Family of woman who died in Cleveland police custody launches awareness campaign

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Photo courtesy: 14 Minutes campaign

CLEVELAND – Family and friends of a woman who died in Cleveland police custody in 2014, say she was on the ground handcuffed and held in a prone position for 14 minutes before EMS was called.

And they now have made T-shirts  that say “14 minutes” to help bring awareness to Tanisha Anderson’s case.

“It’s been 21 months and we are still waiting for the investigation on her death to be complete,” said her uncle, Michael Anderson.

The family is asking for people to take pictures of themselves with a reference to 14 minutes and to post it to their social media account.

“We are asking they make the caption #justicefortanishaanderson and #14minutes,” Anderson said. “We want police to treat each mentally ill person with whom they have contact with respect and dignity.”

The Fox 8 I-Team has found officials with the Ohio Attorney General’s Office have not yet been able to start reviewing  her  death  even though the case was to be transferred to them months ago, because they still haven’t been sent the file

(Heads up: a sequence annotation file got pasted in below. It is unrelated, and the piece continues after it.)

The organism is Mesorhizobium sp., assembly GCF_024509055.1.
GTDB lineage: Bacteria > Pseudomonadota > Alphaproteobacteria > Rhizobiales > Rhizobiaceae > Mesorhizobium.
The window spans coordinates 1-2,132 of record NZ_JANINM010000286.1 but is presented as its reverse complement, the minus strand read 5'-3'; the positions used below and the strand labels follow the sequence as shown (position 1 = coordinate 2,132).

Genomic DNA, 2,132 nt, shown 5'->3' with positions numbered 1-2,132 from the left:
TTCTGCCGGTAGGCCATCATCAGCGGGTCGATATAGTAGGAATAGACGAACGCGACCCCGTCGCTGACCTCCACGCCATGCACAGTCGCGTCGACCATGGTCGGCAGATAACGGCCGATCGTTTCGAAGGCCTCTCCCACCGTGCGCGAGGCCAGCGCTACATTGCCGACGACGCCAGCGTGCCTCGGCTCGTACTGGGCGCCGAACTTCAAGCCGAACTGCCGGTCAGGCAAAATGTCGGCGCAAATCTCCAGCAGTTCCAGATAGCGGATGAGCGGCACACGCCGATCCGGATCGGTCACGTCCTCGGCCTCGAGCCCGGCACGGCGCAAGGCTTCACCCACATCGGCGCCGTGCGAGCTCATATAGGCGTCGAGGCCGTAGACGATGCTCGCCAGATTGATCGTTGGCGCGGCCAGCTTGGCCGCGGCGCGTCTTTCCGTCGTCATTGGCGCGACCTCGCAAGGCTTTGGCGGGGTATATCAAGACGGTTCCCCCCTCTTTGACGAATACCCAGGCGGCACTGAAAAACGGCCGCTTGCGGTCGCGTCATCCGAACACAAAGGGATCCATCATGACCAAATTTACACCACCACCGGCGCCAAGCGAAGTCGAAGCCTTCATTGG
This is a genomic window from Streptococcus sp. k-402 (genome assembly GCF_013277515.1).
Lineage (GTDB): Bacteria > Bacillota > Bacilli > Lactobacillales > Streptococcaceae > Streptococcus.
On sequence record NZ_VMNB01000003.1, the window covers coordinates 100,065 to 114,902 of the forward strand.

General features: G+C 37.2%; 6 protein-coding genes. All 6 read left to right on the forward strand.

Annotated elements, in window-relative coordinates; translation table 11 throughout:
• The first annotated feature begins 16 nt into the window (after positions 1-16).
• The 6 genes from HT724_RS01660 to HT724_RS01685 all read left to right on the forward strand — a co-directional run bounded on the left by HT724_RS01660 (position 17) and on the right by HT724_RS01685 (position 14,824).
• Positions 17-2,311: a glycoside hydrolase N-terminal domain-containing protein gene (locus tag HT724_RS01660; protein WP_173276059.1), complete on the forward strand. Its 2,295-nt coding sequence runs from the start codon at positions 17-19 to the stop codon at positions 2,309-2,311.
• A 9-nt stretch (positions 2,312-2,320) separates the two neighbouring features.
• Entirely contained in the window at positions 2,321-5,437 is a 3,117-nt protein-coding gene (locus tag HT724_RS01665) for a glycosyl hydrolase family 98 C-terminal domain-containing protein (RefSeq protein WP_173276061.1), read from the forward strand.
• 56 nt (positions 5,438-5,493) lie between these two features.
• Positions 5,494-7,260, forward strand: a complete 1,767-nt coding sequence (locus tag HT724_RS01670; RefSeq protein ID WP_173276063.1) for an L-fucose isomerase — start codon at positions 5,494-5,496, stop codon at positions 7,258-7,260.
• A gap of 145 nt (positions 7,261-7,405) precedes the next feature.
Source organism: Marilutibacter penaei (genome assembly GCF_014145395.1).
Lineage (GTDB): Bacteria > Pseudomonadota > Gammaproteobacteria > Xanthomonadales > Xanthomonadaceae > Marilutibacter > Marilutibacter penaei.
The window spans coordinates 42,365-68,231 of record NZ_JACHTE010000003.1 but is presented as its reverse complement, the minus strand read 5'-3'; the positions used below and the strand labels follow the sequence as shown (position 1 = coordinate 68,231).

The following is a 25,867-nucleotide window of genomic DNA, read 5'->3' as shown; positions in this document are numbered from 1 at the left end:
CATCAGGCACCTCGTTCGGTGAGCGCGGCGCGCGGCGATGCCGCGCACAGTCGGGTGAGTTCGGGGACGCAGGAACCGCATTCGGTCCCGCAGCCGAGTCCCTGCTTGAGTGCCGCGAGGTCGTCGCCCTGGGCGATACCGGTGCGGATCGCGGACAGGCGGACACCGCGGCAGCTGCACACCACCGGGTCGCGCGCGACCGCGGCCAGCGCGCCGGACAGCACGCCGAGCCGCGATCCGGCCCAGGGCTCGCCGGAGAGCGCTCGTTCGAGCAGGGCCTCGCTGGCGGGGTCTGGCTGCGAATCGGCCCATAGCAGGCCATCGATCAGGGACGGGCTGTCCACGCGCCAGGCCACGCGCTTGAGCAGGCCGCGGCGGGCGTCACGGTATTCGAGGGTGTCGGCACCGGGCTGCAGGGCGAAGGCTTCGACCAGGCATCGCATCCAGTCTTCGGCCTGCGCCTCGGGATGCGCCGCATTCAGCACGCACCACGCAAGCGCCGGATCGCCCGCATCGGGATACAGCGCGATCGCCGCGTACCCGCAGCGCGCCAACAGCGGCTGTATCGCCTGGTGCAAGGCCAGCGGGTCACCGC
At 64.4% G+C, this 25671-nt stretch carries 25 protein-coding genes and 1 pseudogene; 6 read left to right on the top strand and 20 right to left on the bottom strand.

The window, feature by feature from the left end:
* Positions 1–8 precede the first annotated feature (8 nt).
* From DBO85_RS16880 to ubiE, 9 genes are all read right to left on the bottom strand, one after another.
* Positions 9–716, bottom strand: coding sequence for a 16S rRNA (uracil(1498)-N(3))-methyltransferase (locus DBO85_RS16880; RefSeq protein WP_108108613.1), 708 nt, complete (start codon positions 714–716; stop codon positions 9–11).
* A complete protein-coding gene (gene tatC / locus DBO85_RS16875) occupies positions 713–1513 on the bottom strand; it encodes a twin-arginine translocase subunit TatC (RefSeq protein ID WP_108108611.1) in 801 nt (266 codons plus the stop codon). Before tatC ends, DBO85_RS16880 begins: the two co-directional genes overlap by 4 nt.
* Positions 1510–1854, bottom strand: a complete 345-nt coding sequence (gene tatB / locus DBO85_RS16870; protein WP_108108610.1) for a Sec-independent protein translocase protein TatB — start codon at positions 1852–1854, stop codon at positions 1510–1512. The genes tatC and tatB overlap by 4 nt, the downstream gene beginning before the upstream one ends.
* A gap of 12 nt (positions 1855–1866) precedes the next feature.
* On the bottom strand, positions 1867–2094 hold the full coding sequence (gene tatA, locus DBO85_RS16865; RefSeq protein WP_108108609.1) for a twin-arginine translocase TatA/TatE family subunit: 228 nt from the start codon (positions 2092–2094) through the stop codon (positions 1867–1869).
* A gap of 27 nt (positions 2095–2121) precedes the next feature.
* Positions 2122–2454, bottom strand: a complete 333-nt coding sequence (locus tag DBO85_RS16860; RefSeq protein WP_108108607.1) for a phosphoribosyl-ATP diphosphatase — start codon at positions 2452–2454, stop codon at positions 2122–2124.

Tanisha Anderson died in police custody in November 2014 when her family wanted her taken to the hospital for a mental health evaluation. The police union disputes Tanisha was handcuffed and slammed to the ground.

The case was first investigated by Cleveland police, then the Cuyahoga County Sheriff’s Department.

The sheriff’s department gave the investigation to prosecutors in June 2015 to determine if the case should be presented to a grand jury to decide  if the officers should face criminal charges. At that time, the family thought they were finally going to get answers, but they say they just got another delay.

In May, the first special master recused himself after having the file for weeks, saying he had a conflict on the case. Another special master, Retired Lake County Judge Joseph Gibson, was appointed in May, and the file remains with him.

Attorneys Alphonse Gerhardstein, David Malik and Sara Gedeon, who represent the family in a federal civil suit, say the delay has been agonizing on the family.

For more on this case, click here.